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3:19pm 13/05/2022
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Further rate hikes likely in second half

Interest rate may be revised upward again over the next six months to stem inflation and ringgit depreciation.

PETALING JAYA: Economists are reminding consumers to spend in a prudent manner for fear the interest rate will be revised upward again over the next six months.

They are of the view that the recent rate hike announced by Bank Negara will see merchants pass on the cost increases to consumers.

Koong Lin Loong, managing partner at accounting firm Reanda LLKG International, said the rate revision this round had come earlier than expected.

With inflation and weaker ringgit, interest rates could be revised again over the next six months, he said.

The increase in interest rates means higher borrowing costs, resulting in lower disposable incomes.

However, if one does not have a huge loan, the impact of rate revision is not big, he said.

“But the weak ringgit and rate hike have increased business costs. It will trigger chain effects whereby businesses will transfer the costs to consumers,” he explained.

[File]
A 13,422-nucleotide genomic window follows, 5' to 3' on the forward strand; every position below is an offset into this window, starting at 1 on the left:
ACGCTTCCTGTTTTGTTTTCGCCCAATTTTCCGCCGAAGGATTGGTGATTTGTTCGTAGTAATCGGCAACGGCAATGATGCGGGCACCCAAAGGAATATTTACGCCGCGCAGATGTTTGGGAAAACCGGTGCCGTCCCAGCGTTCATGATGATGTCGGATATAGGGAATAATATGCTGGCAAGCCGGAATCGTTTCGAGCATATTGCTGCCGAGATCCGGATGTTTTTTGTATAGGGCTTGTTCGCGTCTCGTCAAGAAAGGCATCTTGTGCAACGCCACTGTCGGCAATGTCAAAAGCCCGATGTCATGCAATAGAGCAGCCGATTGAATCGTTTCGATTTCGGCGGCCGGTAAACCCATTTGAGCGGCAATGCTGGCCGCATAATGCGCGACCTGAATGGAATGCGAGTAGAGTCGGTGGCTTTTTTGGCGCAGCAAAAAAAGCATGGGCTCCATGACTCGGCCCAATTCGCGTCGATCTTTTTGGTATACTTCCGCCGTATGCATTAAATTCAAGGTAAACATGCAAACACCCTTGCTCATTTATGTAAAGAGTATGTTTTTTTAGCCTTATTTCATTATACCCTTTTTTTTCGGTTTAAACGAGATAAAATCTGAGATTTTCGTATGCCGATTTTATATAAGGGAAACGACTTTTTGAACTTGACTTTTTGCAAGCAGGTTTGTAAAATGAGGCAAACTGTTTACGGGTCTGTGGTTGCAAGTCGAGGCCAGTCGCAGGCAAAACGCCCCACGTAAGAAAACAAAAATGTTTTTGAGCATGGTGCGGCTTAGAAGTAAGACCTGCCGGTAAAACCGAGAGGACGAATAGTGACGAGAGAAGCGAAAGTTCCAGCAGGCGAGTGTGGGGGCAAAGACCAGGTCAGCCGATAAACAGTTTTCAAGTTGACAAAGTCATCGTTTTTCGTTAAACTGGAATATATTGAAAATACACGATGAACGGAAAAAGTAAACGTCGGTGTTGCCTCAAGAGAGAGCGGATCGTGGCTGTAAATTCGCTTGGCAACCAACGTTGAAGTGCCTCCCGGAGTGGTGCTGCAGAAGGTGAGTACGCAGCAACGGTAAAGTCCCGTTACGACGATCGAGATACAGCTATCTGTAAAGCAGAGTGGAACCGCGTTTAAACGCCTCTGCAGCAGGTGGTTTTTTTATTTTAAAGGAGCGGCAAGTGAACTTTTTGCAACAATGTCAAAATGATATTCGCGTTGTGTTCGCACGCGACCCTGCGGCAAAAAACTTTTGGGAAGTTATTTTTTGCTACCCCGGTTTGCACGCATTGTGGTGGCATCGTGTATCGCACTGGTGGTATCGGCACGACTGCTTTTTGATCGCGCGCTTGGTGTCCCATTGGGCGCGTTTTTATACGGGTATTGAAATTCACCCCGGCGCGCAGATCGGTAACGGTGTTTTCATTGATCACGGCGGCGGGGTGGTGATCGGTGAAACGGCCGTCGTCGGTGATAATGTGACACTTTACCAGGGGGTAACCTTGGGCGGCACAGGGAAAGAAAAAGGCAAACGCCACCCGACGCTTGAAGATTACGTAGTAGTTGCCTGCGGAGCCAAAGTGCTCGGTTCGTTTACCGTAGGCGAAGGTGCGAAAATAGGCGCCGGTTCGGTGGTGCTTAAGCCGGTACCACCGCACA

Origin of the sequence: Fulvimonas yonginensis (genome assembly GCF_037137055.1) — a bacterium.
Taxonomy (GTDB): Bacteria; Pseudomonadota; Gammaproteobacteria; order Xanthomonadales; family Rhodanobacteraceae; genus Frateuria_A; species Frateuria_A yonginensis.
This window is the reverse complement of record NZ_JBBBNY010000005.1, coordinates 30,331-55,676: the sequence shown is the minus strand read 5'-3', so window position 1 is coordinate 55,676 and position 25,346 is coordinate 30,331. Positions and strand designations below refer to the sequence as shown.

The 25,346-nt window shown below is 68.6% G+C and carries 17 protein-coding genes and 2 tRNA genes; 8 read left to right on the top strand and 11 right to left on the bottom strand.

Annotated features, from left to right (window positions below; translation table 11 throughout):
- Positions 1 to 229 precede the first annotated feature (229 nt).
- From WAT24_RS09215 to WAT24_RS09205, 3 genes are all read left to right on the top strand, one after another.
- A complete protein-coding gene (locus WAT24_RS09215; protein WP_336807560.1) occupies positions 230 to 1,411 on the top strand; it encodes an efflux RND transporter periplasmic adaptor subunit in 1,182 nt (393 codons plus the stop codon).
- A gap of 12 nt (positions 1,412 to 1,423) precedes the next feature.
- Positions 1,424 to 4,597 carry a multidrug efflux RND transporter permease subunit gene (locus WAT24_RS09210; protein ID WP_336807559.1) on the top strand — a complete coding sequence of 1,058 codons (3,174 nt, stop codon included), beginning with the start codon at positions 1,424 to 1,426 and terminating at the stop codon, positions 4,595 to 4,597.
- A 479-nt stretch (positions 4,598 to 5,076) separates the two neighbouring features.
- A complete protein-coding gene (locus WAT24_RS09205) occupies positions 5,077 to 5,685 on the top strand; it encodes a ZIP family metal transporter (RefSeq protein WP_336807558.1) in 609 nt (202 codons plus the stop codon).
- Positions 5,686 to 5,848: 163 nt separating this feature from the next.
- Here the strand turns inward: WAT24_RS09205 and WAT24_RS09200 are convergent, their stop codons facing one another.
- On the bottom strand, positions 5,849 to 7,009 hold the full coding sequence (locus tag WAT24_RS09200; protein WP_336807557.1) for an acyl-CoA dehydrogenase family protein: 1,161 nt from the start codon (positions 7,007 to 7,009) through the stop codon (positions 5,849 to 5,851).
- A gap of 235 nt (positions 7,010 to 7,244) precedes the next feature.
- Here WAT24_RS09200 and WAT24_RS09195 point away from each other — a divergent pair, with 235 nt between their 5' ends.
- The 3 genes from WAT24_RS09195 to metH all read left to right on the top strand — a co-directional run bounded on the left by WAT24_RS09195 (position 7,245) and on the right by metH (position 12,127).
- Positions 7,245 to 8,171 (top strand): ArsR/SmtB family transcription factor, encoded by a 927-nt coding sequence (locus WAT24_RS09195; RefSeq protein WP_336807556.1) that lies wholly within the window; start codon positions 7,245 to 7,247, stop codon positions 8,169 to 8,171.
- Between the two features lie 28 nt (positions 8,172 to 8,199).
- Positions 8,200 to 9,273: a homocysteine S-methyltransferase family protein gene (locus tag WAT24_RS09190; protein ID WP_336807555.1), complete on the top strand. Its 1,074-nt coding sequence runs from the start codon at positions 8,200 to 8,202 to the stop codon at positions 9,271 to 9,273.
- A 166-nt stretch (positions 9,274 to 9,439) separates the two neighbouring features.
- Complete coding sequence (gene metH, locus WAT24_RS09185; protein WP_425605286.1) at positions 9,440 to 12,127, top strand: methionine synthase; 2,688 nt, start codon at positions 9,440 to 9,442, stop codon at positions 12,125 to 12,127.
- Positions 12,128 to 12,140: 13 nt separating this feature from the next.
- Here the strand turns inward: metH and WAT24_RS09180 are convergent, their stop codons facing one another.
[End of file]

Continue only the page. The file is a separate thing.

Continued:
Koong said the implementation of minimum wage will send inflation higher.

He does not encourage people to have non-productive loans such as for buying a car.

LL Koong (L) reminds consumers to be prudent in their spending, while Phua Lee Kerk (R) says the middle income group will suffer the most from higher interests.

Phua Lee Kerk, chief strategist at Philip Capital, said Bank Negara raised the interest rate to combat inflation.

“If Bank Negara succeeds, inflation will be tamed and the people will not suffer much.

“The impact from rate hike varies from person to person,” he said.

“The Russia-Ukraine war has caused the prices of commodities to spike. Russia is also the main producer of fertilizers, prices of which have gone up too.

“The United States has started to increase interest rate. If we do not follow, capital outflow and currency depreciation will ensue.

“It’s a double blow when goods and food prices spike with the depreciation of ringgit,” he said.

Bank Negara’s move to increase interest rate will slow capital outflow and check the further depreciation of ringgit.

Phua said the rate hike would see people having to pay more for their mortgages.

“While the B40 group may not have huge loans, those in M40 have sizable car and housing loans to service. The impact of rate hike will be greater for the middle-income group,” he explained.

Dividends to be declared by Employees’ Provident Fund (EPF) would also be affected by the rate hike, he said.

A higher interest rate may see EPF declaring a higher dividend rate.

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